from The American Heritage® Dictionary of the English Language, 4th Edition

  • n. One that scrubs, especially:
  • n. One who cleans floors, for example, by scrubbing.
  • n. A brush, appliance, or abrasive that is used in cleaning.
  • n. An apparatus that is used for removing impurities from a gas.

from Wiktionary, Creative Commons Attribution/Share-Alike License

  • n. A person or appliance that cleans floors etc by scrubbing
  • n. A device that removes impurities from gases
  • n. A prostitute, or a slovenly woman

from the GNU version of the Collaborative International Dictionary of English

  • n. One who, or that which, scrubs; esp., a brush or machine used in scrubbing.
  • n. A gas washer. See under Gas.
  • n. a device for removing pollutants from a gas stream, especially for removing sulfur oxides from processes burning coal or oil.
  • n. a stunted or emaciated steer.
  • n. A person who lives in the bush.
  • n. A domesticated animal which has escaped and lives wild in the bush.

from The Century Dictionary and Cyclopedia

  • n. An animal which breaks away from the herd, and runs wild in the scrub, generally coming out at night to feed in the open; in the plural, scrub-cattle.
  • n. One who scrubs; specifically, one of a scrub-gang aboard ship.
  • n. A scrubbing-brush.
  • n. An apparatus for freeing coal-gas from tarry impurities and ammonia.
  • n. In leather manufacturing, a machine for washing leather after it comes from the tan-pits.

from WordNet 3.0 Copyright 2006 by Princeton University. All rights reserved.

  • n. a worker who uses a scrub brush to clean a surface (usually a floor or deck)
  • n. a brush with short stiff bristles for heavy cleaning
  • n. a purifier that removes impurities from a gas


from Wiktionary, Creative Commons Attribution/Share-Alike License

scrub +‎ -er


  • Ants have armoured skin, which when added as fragments and shattered carapaces, imparts all the goodness of a skin scrubber.

    Product of Mitchieville

  • The scrubber, which is still in development now, it means that removing one ton of carbon a day is likely just the beginning because it ` s still in development.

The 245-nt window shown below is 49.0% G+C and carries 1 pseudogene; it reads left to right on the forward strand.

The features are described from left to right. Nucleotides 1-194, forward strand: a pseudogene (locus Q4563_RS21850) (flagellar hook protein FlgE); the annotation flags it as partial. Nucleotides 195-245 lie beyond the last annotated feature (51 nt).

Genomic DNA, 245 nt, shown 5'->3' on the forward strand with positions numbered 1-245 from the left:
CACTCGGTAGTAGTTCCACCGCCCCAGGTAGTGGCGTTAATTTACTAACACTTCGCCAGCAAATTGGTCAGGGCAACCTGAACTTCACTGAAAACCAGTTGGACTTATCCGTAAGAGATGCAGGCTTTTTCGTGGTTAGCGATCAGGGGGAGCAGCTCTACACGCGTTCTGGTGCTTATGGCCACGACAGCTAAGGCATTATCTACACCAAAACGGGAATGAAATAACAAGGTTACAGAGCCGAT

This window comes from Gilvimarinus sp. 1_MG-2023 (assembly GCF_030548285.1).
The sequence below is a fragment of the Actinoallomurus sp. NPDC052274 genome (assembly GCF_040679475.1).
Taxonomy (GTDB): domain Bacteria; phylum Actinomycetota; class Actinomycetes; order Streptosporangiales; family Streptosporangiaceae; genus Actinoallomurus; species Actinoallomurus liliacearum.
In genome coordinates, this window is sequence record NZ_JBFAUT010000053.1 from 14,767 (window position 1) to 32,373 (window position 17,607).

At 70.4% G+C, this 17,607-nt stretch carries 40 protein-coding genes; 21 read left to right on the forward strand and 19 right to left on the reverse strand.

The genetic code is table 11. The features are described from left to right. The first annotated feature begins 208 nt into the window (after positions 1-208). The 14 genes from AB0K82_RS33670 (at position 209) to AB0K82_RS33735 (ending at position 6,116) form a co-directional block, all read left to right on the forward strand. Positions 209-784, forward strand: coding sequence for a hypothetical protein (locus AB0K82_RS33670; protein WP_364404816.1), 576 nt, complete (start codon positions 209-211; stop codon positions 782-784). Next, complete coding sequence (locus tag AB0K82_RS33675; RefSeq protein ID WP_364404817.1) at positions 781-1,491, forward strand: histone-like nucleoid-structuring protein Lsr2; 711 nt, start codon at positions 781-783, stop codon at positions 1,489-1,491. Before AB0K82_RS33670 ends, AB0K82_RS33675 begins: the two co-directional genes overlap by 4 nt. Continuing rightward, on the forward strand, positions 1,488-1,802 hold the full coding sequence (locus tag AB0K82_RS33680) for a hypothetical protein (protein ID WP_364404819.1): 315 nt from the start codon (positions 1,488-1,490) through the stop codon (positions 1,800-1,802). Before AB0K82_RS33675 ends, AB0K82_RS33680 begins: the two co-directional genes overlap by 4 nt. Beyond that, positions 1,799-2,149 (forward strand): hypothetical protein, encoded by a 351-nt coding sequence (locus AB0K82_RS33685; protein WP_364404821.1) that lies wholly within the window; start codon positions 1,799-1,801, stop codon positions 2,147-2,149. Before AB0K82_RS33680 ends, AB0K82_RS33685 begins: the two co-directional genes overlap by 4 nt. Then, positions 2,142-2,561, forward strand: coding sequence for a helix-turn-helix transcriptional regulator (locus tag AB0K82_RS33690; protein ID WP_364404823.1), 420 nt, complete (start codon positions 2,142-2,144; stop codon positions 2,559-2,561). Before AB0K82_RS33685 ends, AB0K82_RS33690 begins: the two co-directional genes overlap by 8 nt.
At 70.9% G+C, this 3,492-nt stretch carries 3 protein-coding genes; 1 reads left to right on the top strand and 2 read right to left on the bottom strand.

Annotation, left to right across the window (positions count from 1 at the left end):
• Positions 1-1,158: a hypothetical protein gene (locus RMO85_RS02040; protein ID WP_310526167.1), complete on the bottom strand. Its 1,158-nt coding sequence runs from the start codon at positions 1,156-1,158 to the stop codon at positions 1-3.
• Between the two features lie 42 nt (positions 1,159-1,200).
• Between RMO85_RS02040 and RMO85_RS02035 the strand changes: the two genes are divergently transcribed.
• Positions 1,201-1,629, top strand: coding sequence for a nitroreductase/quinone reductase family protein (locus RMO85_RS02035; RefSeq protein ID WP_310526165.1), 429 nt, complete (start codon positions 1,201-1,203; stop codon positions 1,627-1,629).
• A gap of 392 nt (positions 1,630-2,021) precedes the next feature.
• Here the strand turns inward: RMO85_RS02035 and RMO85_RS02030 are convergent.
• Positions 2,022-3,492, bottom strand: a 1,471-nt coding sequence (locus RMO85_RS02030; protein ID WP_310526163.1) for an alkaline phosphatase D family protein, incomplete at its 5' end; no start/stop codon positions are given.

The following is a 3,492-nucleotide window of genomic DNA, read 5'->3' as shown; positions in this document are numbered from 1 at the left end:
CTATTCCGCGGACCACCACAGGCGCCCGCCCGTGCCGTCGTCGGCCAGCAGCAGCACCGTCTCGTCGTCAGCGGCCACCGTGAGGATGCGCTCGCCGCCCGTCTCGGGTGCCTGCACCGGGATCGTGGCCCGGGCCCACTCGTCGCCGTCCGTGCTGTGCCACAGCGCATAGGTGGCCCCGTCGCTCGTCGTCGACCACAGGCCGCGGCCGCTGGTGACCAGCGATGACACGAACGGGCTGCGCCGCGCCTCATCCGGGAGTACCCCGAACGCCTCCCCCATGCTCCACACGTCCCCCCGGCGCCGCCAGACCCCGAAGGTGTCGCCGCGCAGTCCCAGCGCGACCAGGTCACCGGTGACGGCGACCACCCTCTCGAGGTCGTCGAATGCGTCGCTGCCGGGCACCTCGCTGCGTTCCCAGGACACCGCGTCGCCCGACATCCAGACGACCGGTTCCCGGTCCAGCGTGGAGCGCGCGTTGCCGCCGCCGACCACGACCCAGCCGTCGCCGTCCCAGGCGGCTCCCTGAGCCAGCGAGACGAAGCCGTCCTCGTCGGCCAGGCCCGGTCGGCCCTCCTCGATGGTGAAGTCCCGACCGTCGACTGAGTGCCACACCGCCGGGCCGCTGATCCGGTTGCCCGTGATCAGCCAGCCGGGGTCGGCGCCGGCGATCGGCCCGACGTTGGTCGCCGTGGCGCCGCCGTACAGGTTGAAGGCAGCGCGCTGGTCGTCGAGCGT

CNN Transcript Jul 24, 2008

  • The scrubber is a vessel containing in its lower part water, W, supplied by a pipe, and having an overflow.

    Scientific American Supplement, No. 324, March 18, 1882

  • This case involves the installation of a wet flue gas desulphurization system (also known as a "scrubber") at Merrimack Station, an electricity generating facility in Bow owned by the appellee, Public Service Company of New Hampshire (PSNH).

    All Stories

  • A machine called a scrubber cleans gases of contaminants.

    NYT > Home Page

  • General features include easy to use spreadsheeting, do not call scrubber, import and export call list.

    Softpedia - Windows - All

  • Charbroil, but instead uses a nested scrubber, which is very much like a scouring pad or a


  • That ... again, that project is on time and on budget and then we have a flue gas scrubber, which is going to be done about the same time, fall 2009. $34 million project, we have $13 million to date and will spend $6 million in the fourth quarter and $15 million in 2009. Home Page

  • In 2006, the New Hampshire legislature voted (unanimously) to authorize the installation of a mercury "scrubber" which will reduce the plant's mercury emissions.

    Max Bernstein: New Hampshire Gets It Right and Gets It Wrong

  • You wrote a lovely review of Songes by Annick Goutal a while back, and because you are the Oracle as far as I'm concerned I was surprised that I found it to be a definite "scrubber" on me.

    Boadicea Pure and Benefit Laugh with Me Lee Lee


Log in or sign up to get involved in the conversation. It's quick and easy.

  • Australian slang: "someone who's rough, low quality"

    "They showed her where to get the best pie and chips in Murray Street, the very thought of which kept her off lunch in general, and they introduced Rose to the addiction of listening in. They were silly, dizzy scrubbers, and she liked them"

    Cloudstreet by Tim Winton, pp 181-182 of the Graywolf Press hardcover edition

    March 31, 2010